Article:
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Coffee exports fall but revenues rise due to strong dollar

Coffee exports fall but revenues rise due to strong dollar
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First Published: Mon, Apr 06 2009. 12 15 AM IST

Low yield: Lower coffee production globally could see prices rise again, though there could be issues of quality owing to weather conditions. Hemant Mishra / Mint
Low yield: Lower coffee production globally could see prices rise again, though there could be issues of quality owing to weather conditions. Hemant Mishra / Mint
Updated: Mon, Apr 06 2009. 12 15 AM IST
Kochi: High prices and a strong dollar helped coffee exporters register higher revenues for the year ended 31 March though volumes fell by as much as 6.77% to 2,04,171 tonnes compared with 2,18,997 tonnes a year ago.
Low yield: Lower coffee production globally could see prices rise again, though there could be issues of quality owing to weather conditions. Hemant Mishra / Mint
The fall in volumes was driven largely by an at least 13,000 tonnes drop in instant coffee exports, mainly to Russia and Ukraine, said G.V. Krishna Rau, chairman of the Coffee Board, the government’s coffee trade promotion agency.
In rupee terms, exports rose 12% to Rs2,291.91 crore for 2008-09 compared with Rs2,046.29 crore last year. The depreciation of the rupee ensured higher realization for exporters, who received an average of Rs1,12,255 for a tonne of coffee, up 20% from Rs93,440 a tonne last year.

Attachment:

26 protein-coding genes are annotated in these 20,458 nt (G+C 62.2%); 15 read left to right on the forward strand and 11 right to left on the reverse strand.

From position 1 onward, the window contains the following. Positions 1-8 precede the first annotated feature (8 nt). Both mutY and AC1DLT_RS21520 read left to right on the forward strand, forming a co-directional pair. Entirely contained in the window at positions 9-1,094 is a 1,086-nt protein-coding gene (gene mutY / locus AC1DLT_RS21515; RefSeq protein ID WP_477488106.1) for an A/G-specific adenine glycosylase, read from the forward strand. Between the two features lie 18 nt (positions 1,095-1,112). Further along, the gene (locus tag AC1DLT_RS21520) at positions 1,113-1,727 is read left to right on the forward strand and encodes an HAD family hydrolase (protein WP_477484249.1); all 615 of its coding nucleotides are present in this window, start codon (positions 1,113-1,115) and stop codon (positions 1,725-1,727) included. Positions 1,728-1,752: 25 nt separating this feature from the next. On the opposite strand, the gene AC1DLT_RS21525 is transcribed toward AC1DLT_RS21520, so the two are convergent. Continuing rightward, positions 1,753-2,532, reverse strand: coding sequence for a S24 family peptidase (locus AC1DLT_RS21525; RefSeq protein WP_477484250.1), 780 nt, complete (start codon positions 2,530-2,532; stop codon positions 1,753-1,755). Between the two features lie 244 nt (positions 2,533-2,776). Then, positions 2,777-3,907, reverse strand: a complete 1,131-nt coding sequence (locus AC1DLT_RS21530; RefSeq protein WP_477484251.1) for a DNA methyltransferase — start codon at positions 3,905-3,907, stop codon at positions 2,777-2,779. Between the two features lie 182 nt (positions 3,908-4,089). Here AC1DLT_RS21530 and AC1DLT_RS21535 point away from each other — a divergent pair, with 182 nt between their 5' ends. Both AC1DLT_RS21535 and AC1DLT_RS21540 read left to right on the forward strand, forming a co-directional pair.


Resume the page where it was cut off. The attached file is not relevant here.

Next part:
The rupee has fallen by around 25% between April 2008 and March this year.
There was a drop of almost 7,500 tonnes in the export of instant coffee to Russia alone due to the global economic downturn. Coffee exports to the US and Finland also dropped substantially, Rau said. He said the coffee production in the country, in the current season, will likely be lower and that an official assessment will be made shortly.
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Rau said unfavourable weather conditions such as unseasonal rains and severe drought in parts of coffee-growing areas could push the output down. A fall in production across the globe could see prices rise again, he added.
The board’s production estimate for the current coffee year is 2,76,000 tonnes, Rau said, but this will likely be revised downwards to 2,60,000 tonnes, largely on account of bad weather conditions.
ajay.m@livemint.com
Graphics by Ahmed Raza Khan / Mint
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First Published: Mon, Apr 06 2009. 12 15 AM IST